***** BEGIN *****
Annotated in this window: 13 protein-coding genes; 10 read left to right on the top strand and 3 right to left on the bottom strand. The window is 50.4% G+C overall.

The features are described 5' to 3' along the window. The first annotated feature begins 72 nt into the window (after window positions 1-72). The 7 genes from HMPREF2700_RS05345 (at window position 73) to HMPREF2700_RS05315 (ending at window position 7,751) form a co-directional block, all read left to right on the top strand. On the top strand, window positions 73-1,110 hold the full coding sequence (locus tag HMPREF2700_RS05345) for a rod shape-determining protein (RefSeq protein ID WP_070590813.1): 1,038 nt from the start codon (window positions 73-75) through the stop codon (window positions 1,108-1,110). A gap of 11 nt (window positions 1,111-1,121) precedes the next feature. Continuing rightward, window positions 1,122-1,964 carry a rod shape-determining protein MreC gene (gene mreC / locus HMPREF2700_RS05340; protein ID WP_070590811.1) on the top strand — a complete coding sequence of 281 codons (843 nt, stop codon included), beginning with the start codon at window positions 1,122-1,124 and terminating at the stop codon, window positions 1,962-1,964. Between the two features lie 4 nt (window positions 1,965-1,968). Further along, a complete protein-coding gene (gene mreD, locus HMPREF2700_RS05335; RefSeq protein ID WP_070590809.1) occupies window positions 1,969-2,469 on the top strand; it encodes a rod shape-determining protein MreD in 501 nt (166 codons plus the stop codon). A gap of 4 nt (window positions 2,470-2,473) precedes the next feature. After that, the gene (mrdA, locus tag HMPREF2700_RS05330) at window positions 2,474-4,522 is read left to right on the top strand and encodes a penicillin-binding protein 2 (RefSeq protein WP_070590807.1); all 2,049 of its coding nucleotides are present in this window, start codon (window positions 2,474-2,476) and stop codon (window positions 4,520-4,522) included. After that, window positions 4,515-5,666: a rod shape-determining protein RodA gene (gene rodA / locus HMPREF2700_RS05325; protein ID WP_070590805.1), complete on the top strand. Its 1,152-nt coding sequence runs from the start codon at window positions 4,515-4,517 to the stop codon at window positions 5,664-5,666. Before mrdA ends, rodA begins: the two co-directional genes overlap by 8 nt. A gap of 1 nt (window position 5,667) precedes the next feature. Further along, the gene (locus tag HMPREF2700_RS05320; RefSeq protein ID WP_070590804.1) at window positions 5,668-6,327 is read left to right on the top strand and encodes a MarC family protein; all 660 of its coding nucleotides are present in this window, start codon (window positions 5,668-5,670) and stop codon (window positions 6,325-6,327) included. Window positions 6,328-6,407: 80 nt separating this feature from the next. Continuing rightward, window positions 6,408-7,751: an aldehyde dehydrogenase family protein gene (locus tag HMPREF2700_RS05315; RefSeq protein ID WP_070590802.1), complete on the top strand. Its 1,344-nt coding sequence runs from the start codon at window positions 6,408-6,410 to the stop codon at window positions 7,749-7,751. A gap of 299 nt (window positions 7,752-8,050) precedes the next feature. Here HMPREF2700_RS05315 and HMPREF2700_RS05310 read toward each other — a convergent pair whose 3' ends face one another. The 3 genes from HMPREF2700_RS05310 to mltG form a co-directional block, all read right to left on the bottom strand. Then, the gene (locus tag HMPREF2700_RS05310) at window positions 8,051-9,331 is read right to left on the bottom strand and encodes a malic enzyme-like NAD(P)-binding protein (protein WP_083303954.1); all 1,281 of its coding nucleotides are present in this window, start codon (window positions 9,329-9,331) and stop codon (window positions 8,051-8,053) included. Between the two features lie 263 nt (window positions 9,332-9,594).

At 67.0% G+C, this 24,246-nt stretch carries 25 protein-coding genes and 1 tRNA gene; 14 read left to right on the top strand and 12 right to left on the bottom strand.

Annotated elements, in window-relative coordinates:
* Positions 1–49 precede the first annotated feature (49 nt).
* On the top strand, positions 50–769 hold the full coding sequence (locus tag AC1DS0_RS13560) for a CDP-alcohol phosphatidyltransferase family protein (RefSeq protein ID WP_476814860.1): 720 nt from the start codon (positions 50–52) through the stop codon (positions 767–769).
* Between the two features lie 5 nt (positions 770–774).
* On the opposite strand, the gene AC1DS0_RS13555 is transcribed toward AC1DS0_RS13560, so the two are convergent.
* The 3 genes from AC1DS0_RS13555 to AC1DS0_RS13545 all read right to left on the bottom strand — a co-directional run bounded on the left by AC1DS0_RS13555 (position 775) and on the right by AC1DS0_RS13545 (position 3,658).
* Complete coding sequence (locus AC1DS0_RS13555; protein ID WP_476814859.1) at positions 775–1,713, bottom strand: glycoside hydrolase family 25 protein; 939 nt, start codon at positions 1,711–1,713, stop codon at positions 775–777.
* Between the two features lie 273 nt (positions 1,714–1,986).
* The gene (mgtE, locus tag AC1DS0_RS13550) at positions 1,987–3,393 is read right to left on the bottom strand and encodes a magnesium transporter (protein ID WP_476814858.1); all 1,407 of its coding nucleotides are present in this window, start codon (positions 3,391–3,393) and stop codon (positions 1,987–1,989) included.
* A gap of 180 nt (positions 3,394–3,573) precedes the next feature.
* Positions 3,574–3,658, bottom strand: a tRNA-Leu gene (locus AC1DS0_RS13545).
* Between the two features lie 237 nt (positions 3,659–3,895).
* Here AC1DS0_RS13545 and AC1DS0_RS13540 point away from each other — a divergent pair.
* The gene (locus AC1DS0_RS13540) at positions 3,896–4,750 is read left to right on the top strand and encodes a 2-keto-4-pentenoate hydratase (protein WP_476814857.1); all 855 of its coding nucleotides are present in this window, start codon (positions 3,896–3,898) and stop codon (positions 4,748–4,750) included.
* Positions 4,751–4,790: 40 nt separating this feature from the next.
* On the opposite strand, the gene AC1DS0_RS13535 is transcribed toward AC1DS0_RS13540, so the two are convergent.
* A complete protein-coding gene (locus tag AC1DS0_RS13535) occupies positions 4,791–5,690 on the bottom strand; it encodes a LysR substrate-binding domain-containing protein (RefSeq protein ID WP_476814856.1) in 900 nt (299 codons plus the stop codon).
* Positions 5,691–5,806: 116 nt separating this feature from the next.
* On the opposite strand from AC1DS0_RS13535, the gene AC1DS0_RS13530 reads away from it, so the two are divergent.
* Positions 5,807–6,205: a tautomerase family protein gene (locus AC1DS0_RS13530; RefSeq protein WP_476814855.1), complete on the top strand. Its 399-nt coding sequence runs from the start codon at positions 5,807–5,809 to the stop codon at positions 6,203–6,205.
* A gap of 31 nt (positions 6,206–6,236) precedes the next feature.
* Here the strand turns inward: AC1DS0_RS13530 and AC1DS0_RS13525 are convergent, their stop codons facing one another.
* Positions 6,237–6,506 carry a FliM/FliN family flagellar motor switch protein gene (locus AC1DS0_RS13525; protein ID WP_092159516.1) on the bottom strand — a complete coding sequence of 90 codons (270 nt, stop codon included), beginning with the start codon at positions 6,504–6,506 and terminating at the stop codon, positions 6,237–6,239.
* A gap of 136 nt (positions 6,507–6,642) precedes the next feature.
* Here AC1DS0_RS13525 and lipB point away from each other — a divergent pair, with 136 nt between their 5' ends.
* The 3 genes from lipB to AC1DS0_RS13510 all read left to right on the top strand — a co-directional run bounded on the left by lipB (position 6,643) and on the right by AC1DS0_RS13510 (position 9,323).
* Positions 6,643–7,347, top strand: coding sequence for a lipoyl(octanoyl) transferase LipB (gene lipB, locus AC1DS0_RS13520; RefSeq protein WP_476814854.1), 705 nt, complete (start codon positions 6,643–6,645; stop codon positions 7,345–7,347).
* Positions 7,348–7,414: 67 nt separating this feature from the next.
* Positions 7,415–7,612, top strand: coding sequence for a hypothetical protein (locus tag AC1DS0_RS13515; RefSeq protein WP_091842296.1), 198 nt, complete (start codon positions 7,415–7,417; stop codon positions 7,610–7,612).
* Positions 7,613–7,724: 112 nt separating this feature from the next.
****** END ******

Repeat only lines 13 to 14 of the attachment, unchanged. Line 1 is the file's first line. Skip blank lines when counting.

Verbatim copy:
* A gap of 180 nt (positions 3,394–3,573) precedes the next feature.
* Positions 3,574–3,658, bottom strand: a tRNA-Leu gene (locus AC1DS0_RS13545).